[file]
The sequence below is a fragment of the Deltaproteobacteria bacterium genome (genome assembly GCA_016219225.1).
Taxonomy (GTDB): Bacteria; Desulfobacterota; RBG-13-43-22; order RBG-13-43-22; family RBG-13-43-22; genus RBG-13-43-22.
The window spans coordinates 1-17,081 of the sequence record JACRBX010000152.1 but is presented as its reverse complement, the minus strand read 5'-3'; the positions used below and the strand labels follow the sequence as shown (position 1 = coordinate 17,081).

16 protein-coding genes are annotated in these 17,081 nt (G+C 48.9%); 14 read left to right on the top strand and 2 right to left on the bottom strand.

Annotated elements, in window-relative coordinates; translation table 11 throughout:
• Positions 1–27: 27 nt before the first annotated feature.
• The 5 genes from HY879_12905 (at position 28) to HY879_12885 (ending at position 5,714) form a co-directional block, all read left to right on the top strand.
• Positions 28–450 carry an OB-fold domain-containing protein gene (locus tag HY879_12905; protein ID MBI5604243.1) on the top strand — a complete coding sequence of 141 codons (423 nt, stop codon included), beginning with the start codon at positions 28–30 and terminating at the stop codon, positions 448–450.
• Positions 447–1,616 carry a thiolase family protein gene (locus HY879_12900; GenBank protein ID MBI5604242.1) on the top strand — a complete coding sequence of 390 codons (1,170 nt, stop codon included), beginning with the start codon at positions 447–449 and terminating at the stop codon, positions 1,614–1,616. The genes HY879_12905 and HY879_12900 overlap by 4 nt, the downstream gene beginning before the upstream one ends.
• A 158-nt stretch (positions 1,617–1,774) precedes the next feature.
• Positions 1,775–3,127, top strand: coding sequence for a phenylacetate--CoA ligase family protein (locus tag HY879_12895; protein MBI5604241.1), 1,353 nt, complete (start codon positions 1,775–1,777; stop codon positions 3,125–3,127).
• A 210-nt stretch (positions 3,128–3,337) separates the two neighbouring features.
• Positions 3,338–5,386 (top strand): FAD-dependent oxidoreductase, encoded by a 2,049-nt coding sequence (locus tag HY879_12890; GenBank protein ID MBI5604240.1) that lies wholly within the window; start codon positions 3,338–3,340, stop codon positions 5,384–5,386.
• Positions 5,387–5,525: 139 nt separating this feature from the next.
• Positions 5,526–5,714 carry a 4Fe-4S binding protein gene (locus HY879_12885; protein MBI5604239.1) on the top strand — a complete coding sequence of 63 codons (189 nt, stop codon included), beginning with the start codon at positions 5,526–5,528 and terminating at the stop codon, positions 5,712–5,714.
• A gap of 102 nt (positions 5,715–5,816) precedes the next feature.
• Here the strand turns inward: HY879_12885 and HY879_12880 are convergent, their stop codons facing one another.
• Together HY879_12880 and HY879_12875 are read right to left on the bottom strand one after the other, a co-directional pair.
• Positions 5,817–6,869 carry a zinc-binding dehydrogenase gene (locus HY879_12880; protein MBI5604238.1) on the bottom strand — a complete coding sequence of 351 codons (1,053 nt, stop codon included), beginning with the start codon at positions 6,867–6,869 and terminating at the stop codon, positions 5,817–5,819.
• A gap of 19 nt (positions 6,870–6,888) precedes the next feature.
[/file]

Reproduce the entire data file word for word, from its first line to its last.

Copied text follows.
The sequence below is a fragment of the Deltaproteobacteria bacterium genome (genome assembly GCA_016219225.1).
Taxonomy (GTDB): Bacteria; Desulfobacterota; RBG-13-43-22; order RBG-13-43-22; family RBG-13-43-22; genus RBG-13-43-22.
The window spans coordinates 1-17,081 of the sequence record JACRBX010000152.1 but is presented as its reverse complement, the minus strand read 5'-3'; the positions used below and the strand labels follow the sequence as shown (position 1 = coordinate 17,081).

16 protein-coding genes are annotated in these 17,081 nt (G+C 48.9%); 14 read left to right on the top strand and 2 right to left on the bottom strand.

Annotated elements, in window-relative coordinates; translation table 11 throughout:
• Positions 1–27: 27 nt before the first annotated feature.
• The 5 genes from HY879_12905 (at position 28) to HY879_12885 (ending at position 5,714) form a co-directional block, all read left to right on the top strand.
• Positions 28–450 carry an OB-fold domain-containing protein gene (locus tag HY879_12905; protein ID MBI5604243.1) on the top strand — a complete coding sequence of 141 codons (423 nt, stop codon included), beginning with the start codon at positions 28–30 and terminating at the stop codon, positions 448–450.
• Positions 447–1,616 carry a thiolase family protein gene (locus HY879_12900; GenBank protein ID MBI5604242.1) on the top strand — a complete coding sequence of 390 codons (1,170 nt, stop codon included), beginning with the start codon at positions 447–449 and terminating at the stop codon, positions 1,614–1,616. The genes HY879_12905 and HY879_12900 overlap by 4 nt, the downstream gene beginning before the upstream one ends.
• A 158-nt stretch (positions 1,617–1,774) precedes the next feature.
• Positions 1,775–3,127, top strand: coding sequence for a phenylacetate--CoA ligase family protein (locus tag HY879_12895; protein MBI5604241.1), 1,353 nt, complete (start codon positions 1,775–1,777; stop codon positions 3,125–3,127).
• A 210-nt stretch (positions 3,128–3,337) separates the two neighbouring features.
• Positions 3,338–5,386 (top strand): FAD-dependent oxidoreductase, encoded by a 2,049-nt coding sequence (locus tag HY879_12890; GenBank protein ID MBI5604240.1) that lies wholly within the window; start codon positions 3,338–3,340, stop codon positions 5,384–5,386.
• Positions 5,387–5,525: 139 nt separating this feature from the next.
• Positions 5,526–5,714 carry a 4Fe-4S binding protein gene (locus HY879_12885; protein MBI5604239.1) on the top strand — a complete coding sequence of 63 codons (189 nt, stop codon included), beginning with the start codon at positions 5,526–5,528 and terminating at the stop codon, positions 5,712–5,714.
• A gap of 102 nt (positions 5,715–5,816) precedes the next feature.
• Here the strand turns inward: HY879_12885 and HY879_12880 are convergent, their stop codons facing one another.
• Together HY879_12880 and HY879_12875 are read right to left on the bottom strand one after the other, a co-directional pair.
• Positions 5,817–6,869 carry a zinc-binding dehydrogenase gene (locus HY879_12880; protein MBI5604238.1) on the bottom strand — a complete coding sequence of 351 codons (1,053 nt, stop codon included), beginning with the start codon at positions 6,867–6,869 and terminating at the stop codon, positions 5,817–5,819.
• A gap of 19 nt (positions 6,870–6,888) precedes the next feature.